October 25, 2015

Four-Page Series essays

0 comments
S. Ditko, "Why I Quit S-M, Marvel", 2015


Steve Ditko recently wrapped up THE FOUR-PAGE SERIES with the ninth issue, co-published with Robin Snyder, collecting various essays between 2012 and 2015. In total there are 45 essays, ten un-numbered from the first two issues and 35 in the other issues, numbered 9, 10, 12-15, 17-38 and 40-46. Yes, that means there's one missing. Just for reference I've arbitrarily labelled the un-numbered ones as 1-8, 11 and 16 in the order they were published, leaving a mysterious #39 that we may see in the future. Or may not.

The full list of Ditko essays is always available here. Contact information for Robin Snyder to find our which are currently available and to order is over here.

#1*:  The Knowers & the Barkers [FPS#1]
#2*:  The Silent Self-Deceivers [FPS#1]
#3*:  A Newspaper Article, A Reporter's Report [FPS#1]
#4*:  A Deadly Fantasy [FPS#1]
#5*:  Why Out Of Their Way? [FPS#1]
#6*: Circle The Mind [FPS#2]
#7*: The Fixated Negative [FPS#2]
#8*: For/Against One's Best Interest? [FPS#2]
#9: An Eternal Truth, Lesson Rejected [FPS#3]
#10: The Fantasy Lifters [FPS#3]
#11*: LINT [FPS#2]
#12: For Good Or Ill [FPS#3]
#13: Tsk! — The Still Unreachable — Tsk! [FPS#3]
#14: Labels And Labelers [FPS#4]
#15: Wants/Needs Shortchanged [FPS#9]
#16*: Honoring Or Dishonoring [FPS#2]
#17: …To The Last Drop [FPS#3]
#18: Anti-Ditko 'Fans' [FPS#3]
#19: Action/Reaction And The Self-Claimed, Self-Creators [FPS#4]
#20: Out Of Their Way [FPS#9]
#21: How Dare He! [FPS#4]
#22: He Should Have X@*#! Done... [FPS#8]
#23: The Intolerable Other [FPS#6]
#24: The Eternally Fixated [FPS#5]
#25: Choice: Either/Or [FPS#5]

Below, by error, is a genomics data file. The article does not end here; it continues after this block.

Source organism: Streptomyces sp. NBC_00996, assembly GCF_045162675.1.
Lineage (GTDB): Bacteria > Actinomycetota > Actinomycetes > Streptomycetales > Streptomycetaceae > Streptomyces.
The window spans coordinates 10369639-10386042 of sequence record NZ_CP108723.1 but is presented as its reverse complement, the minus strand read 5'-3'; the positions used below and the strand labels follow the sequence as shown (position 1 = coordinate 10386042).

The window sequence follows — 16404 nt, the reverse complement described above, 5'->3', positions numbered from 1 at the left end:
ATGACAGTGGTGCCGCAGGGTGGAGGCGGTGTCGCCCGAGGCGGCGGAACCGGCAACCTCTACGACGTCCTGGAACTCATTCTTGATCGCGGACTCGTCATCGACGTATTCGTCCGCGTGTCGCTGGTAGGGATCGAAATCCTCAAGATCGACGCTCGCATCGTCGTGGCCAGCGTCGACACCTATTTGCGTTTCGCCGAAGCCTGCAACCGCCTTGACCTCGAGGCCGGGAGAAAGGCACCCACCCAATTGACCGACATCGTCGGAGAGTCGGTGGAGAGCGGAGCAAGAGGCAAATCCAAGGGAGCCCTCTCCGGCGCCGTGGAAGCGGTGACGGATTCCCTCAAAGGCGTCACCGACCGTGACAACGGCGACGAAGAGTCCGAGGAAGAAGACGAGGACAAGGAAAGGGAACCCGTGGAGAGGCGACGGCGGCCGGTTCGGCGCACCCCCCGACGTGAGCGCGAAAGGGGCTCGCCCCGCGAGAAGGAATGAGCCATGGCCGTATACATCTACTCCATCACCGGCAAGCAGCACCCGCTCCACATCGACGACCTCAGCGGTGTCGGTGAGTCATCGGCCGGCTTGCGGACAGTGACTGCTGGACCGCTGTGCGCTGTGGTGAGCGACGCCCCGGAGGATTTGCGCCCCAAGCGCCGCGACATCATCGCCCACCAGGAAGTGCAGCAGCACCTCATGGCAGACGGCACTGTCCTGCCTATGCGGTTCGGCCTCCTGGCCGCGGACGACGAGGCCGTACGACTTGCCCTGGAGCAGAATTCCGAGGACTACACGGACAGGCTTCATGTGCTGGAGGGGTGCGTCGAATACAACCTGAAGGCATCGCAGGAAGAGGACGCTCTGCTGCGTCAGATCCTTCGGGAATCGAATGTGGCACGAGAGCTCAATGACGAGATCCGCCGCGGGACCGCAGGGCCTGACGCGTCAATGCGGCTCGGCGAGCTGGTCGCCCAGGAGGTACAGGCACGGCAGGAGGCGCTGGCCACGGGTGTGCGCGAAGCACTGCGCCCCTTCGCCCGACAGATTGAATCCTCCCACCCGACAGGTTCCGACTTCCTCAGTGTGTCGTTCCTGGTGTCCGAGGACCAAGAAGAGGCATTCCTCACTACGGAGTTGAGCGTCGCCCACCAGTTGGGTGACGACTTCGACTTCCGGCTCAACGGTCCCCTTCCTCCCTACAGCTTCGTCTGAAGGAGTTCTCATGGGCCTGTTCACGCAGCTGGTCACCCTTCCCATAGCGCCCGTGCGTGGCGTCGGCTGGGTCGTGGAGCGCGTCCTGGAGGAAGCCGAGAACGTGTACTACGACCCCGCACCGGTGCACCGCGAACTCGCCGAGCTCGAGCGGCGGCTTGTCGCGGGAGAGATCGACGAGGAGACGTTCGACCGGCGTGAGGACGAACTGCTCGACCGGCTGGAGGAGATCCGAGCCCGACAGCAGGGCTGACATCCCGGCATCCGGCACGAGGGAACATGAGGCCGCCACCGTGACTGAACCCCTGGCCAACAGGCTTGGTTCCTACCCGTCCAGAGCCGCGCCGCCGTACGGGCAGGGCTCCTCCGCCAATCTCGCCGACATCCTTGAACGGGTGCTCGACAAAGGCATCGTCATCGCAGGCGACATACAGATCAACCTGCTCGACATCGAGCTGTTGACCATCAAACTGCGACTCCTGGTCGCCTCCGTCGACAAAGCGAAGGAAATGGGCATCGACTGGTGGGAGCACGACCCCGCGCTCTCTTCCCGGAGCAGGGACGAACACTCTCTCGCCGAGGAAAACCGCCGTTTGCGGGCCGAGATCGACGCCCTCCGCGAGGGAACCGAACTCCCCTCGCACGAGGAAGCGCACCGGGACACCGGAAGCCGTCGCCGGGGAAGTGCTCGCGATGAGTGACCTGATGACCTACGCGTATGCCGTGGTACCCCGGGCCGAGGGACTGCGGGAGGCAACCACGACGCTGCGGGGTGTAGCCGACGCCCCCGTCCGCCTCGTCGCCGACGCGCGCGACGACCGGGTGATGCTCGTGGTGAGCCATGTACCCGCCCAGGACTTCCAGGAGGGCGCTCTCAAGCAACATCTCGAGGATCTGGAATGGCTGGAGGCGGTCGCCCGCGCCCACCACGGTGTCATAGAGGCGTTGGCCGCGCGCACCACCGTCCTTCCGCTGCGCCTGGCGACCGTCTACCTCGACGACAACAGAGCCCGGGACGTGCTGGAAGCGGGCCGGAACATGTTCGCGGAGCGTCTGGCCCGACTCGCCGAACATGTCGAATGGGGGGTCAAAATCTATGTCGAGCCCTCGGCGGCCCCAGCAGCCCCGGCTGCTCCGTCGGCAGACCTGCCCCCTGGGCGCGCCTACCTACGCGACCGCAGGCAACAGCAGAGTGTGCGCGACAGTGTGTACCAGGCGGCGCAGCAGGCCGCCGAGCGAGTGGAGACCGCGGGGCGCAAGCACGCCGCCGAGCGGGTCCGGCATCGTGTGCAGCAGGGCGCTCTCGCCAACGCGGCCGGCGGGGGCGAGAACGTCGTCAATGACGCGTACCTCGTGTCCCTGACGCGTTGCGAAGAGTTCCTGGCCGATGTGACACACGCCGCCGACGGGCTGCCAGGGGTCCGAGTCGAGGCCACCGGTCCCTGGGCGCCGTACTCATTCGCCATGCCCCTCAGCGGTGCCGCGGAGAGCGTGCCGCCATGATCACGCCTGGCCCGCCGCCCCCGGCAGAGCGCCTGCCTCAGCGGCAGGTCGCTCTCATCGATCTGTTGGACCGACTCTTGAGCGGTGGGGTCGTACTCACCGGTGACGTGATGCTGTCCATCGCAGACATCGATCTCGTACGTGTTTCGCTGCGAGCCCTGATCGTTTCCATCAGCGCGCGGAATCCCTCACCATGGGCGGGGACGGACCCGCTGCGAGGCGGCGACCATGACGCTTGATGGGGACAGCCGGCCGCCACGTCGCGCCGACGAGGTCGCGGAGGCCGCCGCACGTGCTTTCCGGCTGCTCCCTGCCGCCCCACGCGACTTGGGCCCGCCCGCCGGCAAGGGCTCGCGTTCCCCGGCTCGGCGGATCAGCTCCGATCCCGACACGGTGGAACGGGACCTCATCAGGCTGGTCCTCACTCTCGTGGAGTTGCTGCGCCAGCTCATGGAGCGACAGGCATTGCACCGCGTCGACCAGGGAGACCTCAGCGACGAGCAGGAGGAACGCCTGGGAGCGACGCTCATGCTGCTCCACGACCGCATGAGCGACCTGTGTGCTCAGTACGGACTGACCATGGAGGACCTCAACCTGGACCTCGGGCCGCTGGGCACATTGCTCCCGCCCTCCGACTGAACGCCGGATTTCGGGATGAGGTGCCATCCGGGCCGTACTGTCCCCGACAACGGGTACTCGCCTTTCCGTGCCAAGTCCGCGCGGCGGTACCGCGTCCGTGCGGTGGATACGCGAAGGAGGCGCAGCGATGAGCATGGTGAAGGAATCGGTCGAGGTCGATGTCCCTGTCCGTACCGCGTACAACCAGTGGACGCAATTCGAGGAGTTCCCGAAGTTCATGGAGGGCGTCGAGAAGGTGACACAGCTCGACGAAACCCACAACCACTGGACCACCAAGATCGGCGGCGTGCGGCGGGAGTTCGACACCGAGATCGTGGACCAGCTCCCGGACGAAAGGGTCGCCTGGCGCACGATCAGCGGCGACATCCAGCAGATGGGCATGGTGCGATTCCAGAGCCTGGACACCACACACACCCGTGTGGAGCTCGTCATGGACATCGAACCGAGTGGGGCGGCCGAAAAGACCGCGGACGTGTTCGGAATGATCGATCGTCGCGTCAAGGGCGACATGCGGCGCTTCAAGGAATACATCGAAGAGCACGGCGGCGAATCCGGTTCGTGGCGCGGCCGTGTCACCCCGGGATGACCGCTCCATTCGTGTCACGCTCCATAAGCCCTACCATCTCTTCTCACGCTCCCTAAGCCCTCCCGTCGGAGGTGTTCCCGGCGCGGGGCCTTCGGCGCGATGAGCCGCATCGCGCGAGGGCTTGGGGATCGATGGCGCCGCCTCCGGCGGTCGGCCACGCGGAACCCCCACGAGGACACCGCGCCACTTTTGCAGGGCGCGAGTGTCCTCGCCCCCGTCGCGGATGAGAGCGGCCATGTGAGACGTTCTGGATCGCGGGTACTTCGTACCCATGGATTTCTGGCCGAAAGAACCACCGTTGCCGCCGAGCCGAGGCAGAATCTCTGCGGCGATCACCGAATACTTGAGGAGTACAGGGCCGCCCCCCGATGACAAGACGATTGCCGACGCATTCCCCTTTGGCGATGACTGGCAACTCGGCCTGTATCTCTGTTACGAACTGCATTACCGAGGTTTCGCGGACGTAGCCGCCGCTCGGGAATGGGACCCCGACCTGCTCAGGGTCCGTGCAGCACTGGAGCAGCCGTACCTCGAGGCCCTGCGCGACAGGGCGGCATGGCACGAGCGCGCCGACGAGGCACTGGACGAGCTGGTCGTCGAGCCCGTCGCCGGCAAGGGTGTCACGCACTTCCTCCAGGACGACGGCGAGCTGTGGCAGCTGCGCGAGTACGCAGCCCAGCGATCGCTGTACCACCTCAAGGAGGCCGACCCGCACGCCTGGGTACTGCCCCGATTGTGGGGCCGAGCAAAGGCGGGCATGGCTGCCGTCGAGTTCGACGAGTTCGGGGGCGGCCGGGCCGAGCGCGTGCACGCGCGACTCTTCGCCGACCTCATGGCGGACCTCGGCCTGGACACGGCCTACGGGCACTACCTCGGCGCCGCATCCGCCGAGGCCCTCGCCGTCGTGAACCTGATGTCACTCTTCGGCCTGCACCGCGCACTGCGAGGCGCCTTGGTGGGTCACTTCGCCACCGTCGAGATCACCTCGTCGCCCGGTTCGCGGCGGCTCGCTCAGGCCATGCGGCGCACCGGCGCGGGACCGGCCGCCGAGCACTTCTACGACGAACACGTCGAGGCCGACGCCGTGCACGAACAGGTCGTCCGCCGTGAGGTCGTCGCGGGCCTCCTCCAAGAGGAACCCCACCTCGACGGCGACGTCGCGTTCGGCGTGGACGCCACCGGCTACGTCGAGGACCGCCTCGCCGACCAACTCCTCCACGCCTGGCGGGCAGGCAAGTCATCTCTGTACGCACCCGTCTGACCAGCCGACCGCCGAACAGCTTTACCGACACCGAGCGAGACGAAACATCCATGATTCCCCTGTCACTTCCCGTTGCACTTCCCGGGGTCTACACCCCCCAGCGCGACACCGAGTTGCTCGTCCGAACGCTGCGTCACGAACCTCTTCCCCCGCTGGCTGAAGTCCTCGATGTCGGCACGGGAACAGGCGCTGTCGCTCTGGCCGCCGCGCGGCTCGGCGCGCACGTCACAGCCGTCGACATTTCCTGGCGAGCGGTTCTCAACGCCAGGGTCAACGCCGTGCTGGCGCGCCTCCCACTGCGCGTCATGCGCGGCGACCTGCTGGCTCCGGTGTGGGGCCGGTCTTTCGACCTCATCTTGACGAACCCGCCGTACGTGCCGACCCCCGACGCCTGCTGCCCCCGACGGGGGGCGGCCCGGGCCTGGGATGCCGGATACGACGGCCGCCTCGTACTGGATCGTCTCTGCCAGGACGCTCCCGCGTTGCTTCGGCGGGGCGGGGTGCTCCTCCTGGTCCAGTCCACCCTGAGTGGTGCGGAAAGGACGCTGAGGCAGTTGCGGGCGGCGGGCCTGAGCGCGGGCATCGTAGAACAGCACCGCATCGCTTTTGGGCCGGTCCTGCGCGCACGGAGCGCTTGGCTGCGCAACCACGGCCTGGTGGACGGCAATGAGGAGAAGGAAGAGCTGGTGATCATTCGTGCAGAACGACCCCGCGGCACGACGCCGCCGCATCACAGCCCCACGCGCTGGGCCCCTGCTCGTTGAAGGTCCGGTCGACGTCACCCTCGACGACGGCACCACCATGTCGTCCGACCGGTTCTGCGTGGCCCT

#26: 4 tHe knot 2 BritE, rite [FPS#5]
#27: The Movers And The Freezers [FPS#4]
#28: Red Flag [FPS#6]
#29: Too Late [FPS#4]
#30: Repeater, Spreader, Reinforcer [FPS#6]
#31: Copycat Mind [FPS#8]
#32: With Everyone, A Free-Will Choice [FPS#5]
#33: X's 'Idea' [FPS#6]
#34: Memory [FPS#5]
#35: FP: Comic Book Fan Packs [FPS#6]
#36: CC: The Caller and the Called [FPS#6]
#37: Start & Finish [FPS#6]
#38: Correct, Corrector, Corrections [FPS#8]
#40: The Chosen Grey Mind [FPS#7]
#41: A Cure Or The Actual Disease? [FPS#7]
#42 [FPS#8]
#43: The 1st New York City Comic Book Convention [FPS#7]
#44: Foolish Fans [FPS#9]
#45: Why I Quit S-M, Marvel [FPS#9]
#46: Either/Or [FPS#9]

October 23, 2015

The Incredible Hulk #235 [1979]

0 comments
THE INCREDIBLE HULK #235 [1979] is one of the first published pieces for this stint at Marvel, following a cover for an Avengers reprint the previous month. It's one of the rare cases of Ditko inking another artist, working over the pencils of Al Milgrom. It's also a good bridge between his 1960s stint at Marvel and the one just beginning, as he did some major work developing the Hulk in the 1960s and Machine Man would be his regular assignment starting a few months later. He'd also do a few more Hulk stories in the future.

It's a pretty good cover of a dynamic meeting between the two Jack Kirby creations. The Hulk figure is especially good. Pretty unlikely it'll ever happen, but I'd be fascinated to see the original pencils to this to see how closely Ditko followed it.


October 19, 2015

Eerie #135 [1982]

0 comments